Episode 03: Ari Paparo (Beeswax)
Ok I’ll admit it, I’m never going to write show notes. There, I said it. It doesn’t matter though because if you’ve made it to this page you know deep down, in your heart of hearts, you’re gonna listen to this thing anyway. Well you trust is well placed, this is a fantastic conversation. It’s pretty dense though so I recommend it with either a full cup of coffee or sippy cup of JD. Or both.
This week. I do a dumb thing. I also talk to Ari Paparo the CEO of Beeswax. We discuss the drilling on my land for oil problem, the tragedy of the commons problem, and what game theory says about infinite repeated games. And that’s just the first 5 minutes.
There’s a lot to unpack from this talk and I wish I had had the presence of mind at the time to ask better follow up questions but a) I’m new and still very bad at this and b) I was a bit rattled by screwing up the recording.
Anyway here are some points that Ari brought up that I feel merit further discussion:
When he went on his rant about how raising floors on specific buyers/DSPs is “immoral” Ari implicitly admits that this is both a profitable strategy for publishers and that the dumber DSPs don’t really have any way to prevent this from happening.
First this seems to imply that Ari believes this happens or actually sees this happening with some bit of regularity, otherwise it wouldn’t get his irish up. Since this is an inefficient method for publishers (too many exchanges plugged into the header, going through and individually flooring specific buyers would require a lot of operational overhead) I’m guessing he’s directing his rage at exchanges.
It’s also interesting that in that same exchange he gives a candy store owner example and sort of implicitly admits that some DSPs are too dumb to notice you’re flooring them at a different rate, hence why it’s immoral (it’s like charging a dumb kid double for his snickers).
So this leads me to wonder:
- Which exchanges are doing this individual flooring? If they’re doing it successfully why wouldn’t they tell their publishers about how they’re doing this? If this is actually occurring wouldn’t it be something for them to crow about?
- Why hasn’t anyone made a product that does this for publishers? Adomik is kind of a start but not production ready (no offense to them).
- Who are the dumb DSPs and who are the smart ones? As a publisher how can I take advantage of this “immoral” situation.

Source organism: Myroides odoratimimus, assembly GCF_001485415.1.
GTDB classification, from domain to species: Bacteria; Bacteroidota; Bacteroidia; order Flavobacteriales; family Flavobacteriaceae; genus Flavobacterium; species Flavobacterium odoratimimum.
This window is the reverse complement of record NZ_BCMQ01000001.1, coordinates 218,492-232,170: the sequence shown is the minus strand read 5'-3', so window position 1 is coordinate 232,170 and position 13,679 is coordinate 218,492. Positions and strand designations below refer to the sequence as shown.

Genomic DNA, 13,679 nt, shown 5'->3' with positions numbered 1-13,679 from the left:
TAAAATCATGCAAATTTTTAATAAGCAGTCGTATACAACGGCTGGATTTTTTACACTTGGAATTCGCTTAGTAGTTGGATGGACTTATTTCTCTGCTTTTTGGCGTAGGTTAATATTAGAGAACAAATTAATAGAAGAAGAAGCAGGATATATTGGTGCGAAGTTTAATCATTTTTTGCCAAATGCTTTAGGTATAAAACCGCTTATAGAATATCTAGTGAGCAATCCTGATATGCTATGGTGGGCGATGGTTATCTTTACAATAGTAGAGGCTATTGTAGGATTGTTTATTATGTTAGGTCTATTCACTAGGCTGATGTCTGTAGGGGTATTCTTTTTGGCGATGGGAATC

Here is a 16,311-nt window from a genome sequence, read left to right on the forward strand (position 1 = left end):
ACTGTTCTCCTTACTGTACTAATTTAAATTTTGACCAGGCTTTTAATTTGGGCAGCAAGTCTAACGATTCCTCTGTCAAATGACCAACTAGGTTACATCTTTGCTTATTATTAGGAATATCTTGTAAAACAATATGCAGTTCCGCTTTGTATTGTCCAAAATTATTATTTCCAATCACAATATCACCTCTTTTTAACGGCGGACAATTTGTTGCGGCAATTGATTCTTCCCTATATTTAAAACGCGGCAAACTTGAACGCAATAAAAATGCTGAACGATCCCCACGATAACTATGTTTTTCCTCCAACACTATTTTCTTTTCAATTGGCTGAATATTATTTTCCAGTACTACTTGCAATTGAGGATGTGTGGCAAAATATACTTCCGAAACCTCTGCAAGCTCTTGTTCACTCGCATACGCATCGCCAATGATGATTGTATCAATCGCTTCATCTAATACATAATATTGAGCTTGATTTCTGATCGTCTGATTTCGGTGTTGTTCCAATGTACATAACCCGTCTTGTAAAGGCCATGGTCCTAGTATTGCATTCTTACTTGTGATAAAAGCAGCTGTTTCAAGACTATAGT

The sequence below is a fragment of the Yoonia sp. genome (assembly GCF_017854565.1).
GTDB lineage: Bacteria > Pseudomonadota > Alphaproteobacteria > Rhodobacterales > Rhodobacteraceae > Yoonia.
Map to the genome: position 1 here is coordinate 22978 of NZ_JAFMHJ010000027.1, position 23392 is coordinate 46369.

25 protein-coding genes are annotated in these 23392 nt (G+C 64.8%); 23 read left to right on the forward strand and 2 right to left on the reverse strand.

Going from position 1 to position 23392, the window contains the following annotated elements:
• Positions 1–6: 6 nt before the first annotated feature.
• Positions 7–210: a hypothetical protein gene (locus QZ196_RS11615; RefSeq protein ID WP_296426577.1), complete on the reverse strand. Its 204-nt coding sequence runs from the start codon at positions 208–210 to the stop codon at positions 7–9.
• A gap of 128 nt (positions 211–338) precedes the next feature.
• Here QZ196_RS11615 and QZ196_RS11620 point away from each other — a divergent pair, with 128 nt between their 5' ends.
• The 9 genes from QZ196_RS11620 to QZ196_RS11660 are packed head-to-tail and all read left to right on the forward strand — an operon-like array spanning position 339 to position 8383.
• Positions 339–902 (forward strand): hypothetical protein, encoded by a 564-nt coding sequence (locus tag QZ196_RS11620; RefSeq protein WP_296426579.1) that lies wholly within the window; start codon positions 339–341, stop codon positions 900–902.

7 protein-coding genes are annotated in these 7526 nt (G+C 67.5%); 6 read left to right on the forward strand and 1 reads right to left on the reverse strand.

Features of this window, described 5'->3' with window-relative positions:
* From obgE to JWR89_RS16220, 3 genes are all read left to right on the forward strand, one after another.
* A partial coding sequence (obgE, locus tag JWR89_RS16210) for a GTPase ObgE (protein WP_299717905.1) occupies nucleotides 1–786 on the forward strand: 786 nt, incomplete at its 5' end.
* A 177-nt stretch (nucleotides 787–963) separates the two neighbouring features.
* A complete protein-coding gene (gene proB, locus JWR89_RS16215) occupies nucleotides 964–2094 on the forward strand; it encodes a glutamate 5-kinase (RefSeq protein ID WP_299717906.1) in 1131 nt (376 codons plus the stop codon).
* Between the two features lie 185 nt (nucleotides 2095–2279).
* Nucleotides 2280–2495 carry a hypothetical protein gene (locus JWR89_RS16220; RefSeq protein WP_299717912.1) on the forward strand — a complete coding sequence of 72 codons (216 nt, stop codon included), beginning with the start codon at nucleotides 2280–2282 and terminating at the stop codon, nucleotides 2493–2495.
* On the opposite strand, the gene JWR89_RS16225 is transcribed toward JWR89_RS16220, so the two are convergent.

Auction Mechanic Shenanigans
Another point I find interesting is that he really hammers on exchanges for what he says they’re doing to the auction. He says that every exchange has access to the same DSPs and same demand so the only reason a publisher sees an increase in revenue by adding one more partner to their header is that exchange is doing something to “screw with the auction mechanics”.
- That feels like a semi-serious charge, does he (or any DSP for that matter) have any way to back that up?
- How are exchanges screwing with auctions? Is it by flooring specific buyers like he mentioned above? What other levers are available to an exchange to screw with an auction?
He a little later casually mentions that some exchanges work like first price auctions and that buyers have adjusted their strategies accordingly.
So which exchanges are using first price? And do they say that to the buyer up front or is this a result of something like “soft floors”?
The Ad Tax Man
This last part I found really interesting and almost didn’t notice it. When I asked Ari what happens if by moving to server side header bidding publishers start to disintermediate the exchanges and instead go straight to the DSPs. His response is that it would be great for the buy side. That they would finally get a true second price auction (somewhat obvious) but that in the end publishers would get less money.
That last part kind of blew me away. I keep reading about how bad the ad tax is and how it’s costing publishers money. I sat in conferences recently where a big player in the buy side told a group of publishers how they would love to get each of us a larger share of the money. That cutting the ad tax was in all of our best interest, and I have to admit, I took the bait. I bought in to that theory. But now when I hear Ari talk about it his way makes much more sense.
The ad tax is actually costing the buy side more than it’s costing publishers. If we took away every intermediary between pubs and the buyers tomorrow you know what would happen? Buyers would save a fuckton of money while pubs would see about the same as before give or take 5–10%. We have to be kidding ourselves to believe that buyers would maintain their CPMs if they didn’t have to to buy the same thing.
So… is the ad tax good for publishers? Does it actually help us having these exchanges willing to do the dirty work and fuck with auction mechanics while we’re none the wiser? Should publishers be the ones suing exchanges and ssps a la The Guardian?
Anyway there was plenty more we talked about. Please listen to the episode and if you have something to contribute or a comment check out the reddit post. I’ll be there commenting all day (or as long as my boss doesn’t notice).
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I’ll be in SF next week at Programmatic IO. If you’re gonna be there let me know. I hear word there will be 🌯🌯🌯.
Episode 4 : MSG and Andrew Casale